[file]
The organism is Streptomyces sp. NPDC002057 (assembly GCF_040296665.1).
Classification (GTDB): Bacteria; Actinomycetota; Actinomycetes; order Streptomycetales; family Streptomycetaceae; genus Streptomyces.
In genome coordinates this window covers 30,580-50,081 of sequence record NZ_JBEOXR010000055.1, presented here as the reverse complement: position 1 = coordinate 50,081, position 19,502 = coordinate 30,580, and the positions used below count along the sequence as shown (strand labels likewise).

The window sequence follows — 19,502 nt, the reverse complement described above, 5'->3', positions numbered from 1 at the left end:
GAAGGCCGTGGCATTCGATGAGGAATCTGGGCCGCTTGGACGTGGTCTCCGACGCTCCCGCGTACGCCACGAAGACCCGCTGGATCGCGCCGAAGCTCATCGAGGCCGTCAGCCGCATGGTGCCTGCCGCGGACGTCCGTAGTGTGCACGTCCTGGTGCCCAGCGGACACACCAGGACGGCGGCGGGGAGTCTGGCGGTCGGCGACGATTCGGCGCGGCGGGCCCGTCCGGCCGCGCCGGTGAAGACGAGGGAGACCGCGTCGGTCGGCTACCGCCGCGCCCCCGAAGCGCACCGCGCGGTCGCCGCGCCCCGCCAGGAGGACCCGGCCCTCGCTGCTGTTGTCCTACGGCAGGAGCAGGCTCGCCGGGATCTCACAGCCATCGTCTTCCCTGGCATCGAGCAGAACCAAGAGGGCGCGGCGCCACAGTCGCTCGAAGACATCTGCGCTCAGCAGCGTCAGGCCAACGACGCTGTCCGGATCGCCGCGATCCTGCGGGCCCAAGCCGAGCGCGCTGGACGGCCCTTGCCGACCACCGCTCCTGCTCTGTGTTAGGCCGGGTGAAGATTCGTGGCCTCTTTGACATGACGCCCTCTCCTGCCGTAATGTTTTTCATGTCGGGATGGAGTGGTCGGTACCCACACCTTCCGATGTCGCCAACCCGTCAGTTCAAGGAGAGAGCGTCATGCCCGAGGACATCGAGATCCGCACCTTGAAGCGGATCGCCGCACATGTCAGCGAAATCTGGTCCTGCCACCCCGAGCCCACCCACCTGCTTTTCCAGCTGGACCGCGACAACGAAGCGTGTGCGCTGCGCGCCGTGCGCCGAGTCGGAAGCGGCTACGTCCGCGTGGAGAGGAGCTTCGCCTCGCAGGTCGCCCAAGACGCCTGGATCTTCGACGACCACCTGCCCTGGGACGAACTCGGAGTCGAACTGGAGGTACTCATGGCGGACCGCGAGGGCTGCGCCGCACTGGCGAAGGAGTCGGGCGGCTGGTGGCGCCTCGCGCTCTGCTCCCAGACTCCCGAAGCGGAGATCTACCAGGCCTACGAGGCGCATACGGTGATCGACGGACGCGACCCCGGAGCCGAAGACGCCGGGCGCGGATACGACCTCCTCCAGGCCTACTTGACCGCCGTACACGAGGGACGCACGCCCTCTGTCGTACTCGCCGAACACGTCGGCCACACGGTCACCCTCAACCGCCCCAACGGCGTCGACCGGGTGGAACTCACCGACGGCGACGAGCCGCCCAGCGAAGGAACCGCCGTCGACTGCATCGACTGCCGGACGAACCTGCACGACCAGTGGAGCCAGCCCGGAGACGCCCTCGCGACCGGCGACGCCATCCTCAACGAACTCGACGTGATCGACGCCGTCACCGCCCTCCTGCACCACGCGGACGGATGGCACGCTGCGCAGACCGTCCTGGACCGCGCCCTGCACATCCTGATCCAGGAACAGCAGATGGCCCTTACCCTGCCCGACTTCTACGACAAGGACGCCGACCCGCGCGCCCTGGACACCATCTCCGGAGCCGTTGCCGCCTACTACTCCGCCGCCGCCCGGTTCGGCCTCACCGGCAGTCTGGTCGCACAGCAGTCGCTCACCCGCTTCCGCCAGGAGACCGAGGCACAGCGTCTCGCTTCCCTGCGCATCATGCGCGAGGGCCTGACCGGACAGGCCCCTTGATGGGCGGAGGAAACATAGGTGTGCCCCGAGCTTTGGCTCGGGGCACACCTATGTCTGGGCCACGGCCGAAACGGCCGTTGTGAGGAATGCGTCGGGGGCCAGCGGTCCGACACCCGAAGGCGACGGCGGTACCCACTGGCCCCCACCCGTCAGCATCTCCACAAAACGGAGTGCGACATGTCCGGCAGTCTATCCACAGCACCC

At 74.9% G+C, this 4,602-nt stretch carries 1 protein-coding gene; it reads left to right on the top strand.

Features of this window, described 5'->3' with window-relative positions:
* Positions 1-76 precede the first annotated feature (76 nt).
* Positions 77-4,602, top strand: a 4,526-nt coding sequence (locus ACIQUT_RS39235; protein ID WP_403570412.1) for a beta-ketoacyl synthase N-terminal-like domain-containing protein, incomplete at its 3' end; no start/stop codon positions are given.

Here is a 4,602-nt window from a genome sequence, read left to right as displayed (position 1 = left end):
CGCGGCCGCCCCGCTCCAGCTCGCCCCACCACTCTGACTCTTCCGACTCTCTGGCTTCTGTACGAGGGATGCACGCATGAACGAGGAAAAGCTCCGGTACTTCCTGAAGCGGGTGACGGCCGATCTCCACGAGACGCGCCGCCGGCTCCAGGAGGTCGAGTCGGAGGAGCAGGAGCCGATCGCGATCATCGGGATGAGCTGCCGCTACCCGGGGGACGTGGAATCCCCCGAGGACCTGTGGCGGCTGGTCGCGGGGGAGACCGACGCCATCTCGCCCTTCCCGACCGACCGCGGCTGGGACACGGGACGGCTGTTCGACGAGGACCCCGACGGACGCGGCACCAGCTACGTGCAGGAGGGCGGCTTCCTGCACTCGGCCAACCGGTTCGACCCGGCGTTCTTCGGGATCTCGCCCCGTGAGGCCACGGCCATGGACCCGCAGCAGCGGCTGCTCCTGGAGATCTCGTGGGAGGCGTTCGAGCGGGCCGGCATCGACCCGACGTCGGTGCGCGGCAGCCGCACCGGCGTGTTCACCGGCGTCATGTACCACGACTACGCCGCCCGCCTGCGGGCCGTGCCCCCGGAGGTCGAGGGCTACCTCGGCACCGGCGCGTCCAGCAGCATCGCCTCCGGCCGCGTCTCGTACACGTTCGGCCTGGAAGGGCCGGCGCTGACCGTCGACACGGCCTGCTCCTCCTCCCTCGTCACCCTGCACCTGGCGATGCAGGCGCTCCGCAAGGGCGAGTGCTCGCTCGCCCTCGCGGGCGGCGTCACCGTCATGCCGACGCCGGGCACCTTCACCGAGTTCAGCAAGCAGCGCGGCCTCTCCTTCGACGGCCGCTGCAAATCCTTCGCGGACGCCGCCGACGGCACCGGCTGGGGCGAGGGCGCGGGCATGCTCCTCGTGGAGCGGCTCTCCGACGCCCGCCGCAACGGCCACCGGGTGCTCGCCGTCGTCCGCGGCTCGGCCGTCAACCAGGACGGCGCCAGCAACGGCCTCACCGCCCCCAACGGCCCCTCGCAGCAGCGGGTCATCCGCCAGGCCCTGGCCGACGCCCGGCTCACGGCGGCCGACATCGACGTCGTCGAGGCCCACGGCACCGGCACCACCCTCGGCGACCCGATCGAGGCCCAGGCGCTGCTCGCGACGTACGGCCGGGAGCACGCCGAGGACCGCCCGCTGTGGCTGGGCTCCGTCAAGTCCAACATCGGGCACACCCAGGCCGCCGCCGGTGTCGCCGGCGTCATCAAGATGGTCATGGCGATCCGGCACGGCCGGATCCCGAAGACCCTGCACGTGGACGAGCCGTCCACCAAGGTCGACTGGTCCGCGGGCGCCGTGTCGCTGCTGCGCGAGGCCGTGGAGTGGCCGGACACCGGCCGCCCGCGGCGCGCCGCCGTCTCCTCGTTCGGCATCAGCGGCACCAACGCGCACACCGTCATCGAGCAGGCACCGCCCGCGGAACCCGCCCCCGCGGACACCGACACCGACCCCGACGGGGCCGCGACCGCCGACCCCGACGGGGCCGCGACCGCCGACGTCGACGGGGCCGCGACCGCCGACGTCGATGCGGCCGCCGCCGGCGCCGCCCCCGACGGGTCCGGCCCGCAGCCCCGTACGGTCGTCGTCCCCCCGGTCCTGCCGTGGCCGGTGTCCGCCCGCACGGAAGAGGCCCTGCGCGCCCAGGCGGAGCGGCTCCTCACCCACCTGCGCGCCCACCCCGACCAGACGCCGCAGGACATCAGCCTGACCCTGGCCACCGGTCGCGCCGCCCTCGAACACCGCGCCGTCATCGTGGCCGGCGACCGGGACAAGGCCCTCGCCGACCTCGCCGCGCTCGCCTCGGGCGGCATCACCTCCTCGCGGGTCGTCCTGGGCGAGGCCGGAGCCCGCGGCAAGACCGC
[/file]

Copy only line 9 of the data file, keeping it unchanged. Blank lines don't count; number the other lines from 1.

* Positions 77-4,602, top strand: a 4,526-nt coding sequence (locus ACIQUT_RS39235; protein ID WP_403570412.1) for a beta-ketoacyl synthase N-terminal-like domain-containing protein, incomplete at its 3' end; no start/stop codon positions are given.